david aka POPS
55/57 2DR B210


 
5Larry7 
"11th Year" Silver Supporting Member
Posts: 1749
5Larry7
Loc: Dallas, TX
Reg: 05-17-04
08-30-08 01:15 PM - Post#1511341    
    In response to 557B210

FWIW: You say you have a 3.36 rear end gear ratio. I believe a 2004R has a .7:1 OD ratio. That translates to a 2.35:1 final drive ratio. That is awfully tall, especialy for a 283. It is even worse if you have A/C. There is a point of diminishing returns in gear ratios as well as cubic inches. I think all the above ideas about what cam, compression ratio and carb size are good. I guess I would use the 327, given that you want the 3.36 rear gear ratio. JMHO. Larry
'57 210, Blown 327 cid, Holley HP TBI, 700R4, A/C
'51 Studebaker Starlite coupe, 350, TH400, GV OD.
'96 Replica of a 1950's Teardrop Trailer.


 
Impala65SS 
Valued Contributor
Posts: 3741
Impala65SS
Loc: Sweden
Reg: 08-23-07
08-30-08 01:29 PM - Post#1511345    
    In response to 557B210

Well, gas octane differs - yours in the states and ours in Sweden. Your premium (91 (RON+MON)/2) and our regular (95 RON) is similar in detonation resiliance - I'm not certain they actually corrected the octane rating (likely to be higher than the rating) now with the 5-10% Ethanol in both our countries.

I have no experience of your regular - so i won't say you're fine.
Regarding the premium - the engine configurations using your premium I see in american magazines are similar to the ones built over here using "our regular".
Also I have discussed the gas quality often with a good friend of mine (in the US) who is a skilled car guy (and a senior mechanical engineer) - so I think we have covered it enough for me to be able to compare the US "premium" with our "regular" and those will handle the CR.

It's a matter of cooling and ignition (you will need to back down of course) as well.
I've seen SBC aluminum heads (dissipate heat), angle milled to 53cc for $700 on Ebay.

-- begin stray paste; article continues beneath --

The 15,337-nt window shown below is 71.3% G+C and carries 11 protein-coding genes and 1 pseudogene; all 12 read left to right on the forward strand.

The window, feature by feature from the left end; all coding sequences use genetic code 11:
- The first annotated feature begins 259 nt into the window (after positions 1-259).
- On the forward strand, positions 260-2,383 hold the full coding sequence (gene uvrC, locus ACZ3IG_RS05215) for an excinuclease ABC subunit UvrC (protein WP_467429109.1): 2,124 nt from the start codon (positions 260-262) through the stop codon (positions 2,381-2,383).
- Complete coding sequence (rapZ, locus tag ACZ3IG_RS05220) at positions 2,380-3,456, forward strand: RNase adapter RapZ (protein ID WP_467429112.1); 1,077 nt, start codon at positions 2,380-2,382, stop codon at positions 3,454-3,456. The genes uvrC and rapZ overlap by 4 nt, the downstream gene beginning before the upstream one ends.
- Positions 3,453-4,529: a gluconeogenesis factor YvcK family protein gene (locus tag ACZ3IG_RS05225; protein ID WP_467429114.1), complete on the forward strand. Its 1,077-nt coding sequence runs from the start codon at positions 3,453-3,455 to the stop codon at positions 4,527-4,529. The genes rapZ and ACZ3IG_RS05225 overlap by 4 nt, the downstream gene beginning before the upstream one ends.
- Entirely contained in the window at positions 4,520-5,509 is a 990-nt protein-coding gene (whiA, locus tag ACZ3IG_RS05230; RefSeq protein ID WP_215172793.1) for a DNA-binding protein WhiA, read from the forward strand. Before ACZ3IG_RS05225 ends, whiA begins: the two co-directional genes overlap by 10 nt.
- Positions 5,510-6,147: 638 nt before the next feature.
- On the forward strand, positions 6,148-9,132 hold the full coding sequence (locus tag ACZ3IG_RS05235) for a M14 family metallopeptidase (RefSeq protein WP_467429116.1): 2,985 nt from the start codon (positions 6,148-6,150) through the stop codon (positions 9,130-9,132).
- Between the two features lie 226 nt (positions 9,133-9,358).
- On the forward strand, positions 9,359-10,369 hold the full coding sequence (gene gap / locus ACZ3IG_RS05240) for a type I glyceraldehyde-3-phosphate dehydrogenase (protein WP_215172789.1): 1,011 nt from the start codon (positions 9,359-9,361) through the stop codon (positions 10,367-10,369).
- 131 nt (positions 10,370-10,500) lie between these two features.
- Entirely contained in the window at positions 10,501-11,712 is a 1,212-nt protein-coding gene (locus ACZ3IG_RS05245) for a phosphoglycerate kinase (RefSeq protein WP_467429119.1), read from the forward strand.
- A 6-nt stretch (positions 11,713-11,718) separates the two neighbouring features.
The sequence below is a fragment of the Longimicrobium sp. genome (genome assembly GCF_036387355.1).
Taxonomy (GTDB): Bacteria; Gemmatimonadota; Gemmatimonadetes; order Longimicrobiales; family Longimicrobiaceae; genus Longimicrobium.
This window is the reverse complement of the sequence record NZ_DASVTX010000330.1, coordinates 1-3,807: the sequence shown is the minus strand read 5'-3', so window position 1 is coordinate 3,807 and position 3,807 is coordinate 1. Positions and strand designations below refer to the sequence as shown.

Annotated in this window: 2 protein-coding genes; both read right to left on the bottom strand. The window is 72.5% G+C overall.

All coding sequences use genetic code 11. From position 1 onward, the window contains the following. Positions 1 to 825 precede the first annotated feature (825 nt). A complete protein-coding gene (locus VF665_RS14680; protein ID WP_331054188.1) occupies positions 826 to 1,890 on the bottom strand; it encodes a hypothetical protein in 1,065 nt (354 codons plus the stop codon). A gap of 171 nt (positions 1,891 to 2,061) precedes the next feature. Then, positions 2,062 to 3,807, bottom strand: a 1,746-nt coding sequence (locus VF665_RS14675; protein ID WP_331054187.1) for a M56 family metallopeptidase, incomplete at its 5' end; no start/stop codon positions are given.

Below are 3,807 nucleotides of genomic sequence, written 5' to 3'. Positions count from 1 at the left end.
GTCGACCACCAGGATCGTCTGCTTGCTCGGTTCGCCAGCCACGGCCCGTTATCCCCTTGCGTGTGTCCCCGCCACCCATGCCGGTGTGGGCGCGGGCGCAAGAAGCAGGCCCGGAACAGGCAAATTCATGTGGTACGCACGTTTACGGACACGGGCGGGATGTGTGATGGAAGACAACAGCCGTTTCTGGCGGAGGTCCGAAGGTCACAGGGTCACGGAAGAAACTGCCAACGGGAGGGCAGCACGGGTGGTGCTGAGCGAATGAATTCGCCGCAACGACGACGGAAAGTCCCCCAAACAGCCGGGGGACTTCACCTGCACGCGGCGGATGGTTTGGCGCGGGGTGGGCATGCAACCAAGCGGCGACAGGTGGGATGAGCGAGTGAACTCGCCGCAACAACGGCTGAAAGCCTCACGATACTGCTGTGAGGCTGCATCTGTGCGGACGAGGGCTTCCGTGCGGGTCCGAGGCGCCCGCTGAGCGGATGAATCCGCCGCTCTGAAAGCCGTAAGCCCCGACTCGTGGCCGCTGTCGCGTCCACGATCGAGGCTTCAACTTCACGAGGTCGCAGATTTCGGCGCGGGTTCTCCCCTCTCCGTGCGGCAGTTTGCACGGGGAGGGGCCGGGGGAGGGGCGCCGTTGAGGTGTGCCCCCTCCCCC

http://www.youtube.com/watch?v=SXn2QVipK2o&a mp;fea...


 
aerosedan42 
Contributor
Posts: 354

Loc: Oregon
Reg: 07-20-08
08-30-08 01:54 PM - Post#1511352    
    In response to Impala65SS

I have a 327 with the 1.94 heads and a mild cam, it is very fun to drive and used to get 20 mpg highway with a quadrajet and a 4 speed manual with 4.11 gears. When I changed to an edelbrock square bore I went down to 16 mpg and this is in a 57 chevy 150 2 door

 
Impala65SS 
Valued Contributor
Posts: 3741
Impala65SS
Loc: Sweden
Reg: 08-23-07
08-30-08 02:07 PM - Post#1511355    
    In response to 5Larry7

I will agree the tallness of the 2.35:1 would be sluggish if it was there all the time - but it's only in top gear... 9C1 caprice LT1 had 3.23:1 and a 0.7:1 top gear. By the way, the 200r4 is actually 0.67:1 in 4th gear.

Before affecting milage for the worse, you really have to have some tall gears (everything else the same). I honestly don't know, how much is too much, just that it's typically "more than expected".

On the subject of larger engines works less strained thus consuming less:
A friend worked at a brewery and his truck had an inline six diesel of six liters, the typical load was nine or ten tonnes (pretty much the same as US tonnes). Some co-workers had the seven liter diesels with the same load. Those were "woshing" by on uphill roads, of course, and a rumour spread that the seven liters were easier on fuel because of the lighter load on the engine. When fuel records were checked against the miles driven and the loads carried - the fuel consumption was much higher for the seven liter trucks. The driver "community" was of course stunned, but they were a bit too quick to adopt the theory that fitted their wishes better (quicker trucks to finish of the round a few minutes faster, on a whole day).

I'd seriously consider 2.21:1 on my impala and a tbi350/700 (it's resting in the corner of the shop at the moment) if I decide to turn it into a strict cruising car where the milage is a higher goal than 1/4mile ET's. I will try to find L98 heads for it.
http://www.youtube.com/watch?v=SXn2QVipK2o&a mp;fea...


 
Impala65SS 
Valued Contributor
Posts: 3741
Impala65SS
Loc: Sweden
Reg: 08-23-07
08-30-08 02:12 PM - Post#1511356    
    In response to aerosedan42

I agree with the squarebore experience...
I'd say the four speed manuals save at least 2mpg or rather 4 in my experience. I had a Volvo with 4.3:1 and it made 30mpg.
http://www.youtube.com/watch?v=SXn2QVipK2o&a mp;fea...


 
SuperSport 
Super Senior Member
Posts: 6501

Reg: 07-03-01
08-30-08 02:55 PM - Post#1511364    
    In response to 557B210

  • 55B210 delray Said:
....However, there has to be a point of diminishing returns, when it comes to MPG.



I'm not sure where that point is. Examples:

73 Trans-Am 400 Pontiac/auto/2:73 - 20mpg
73 Gran Prix 455/auto/ratio unknown - 20mpg (in a much heavier car)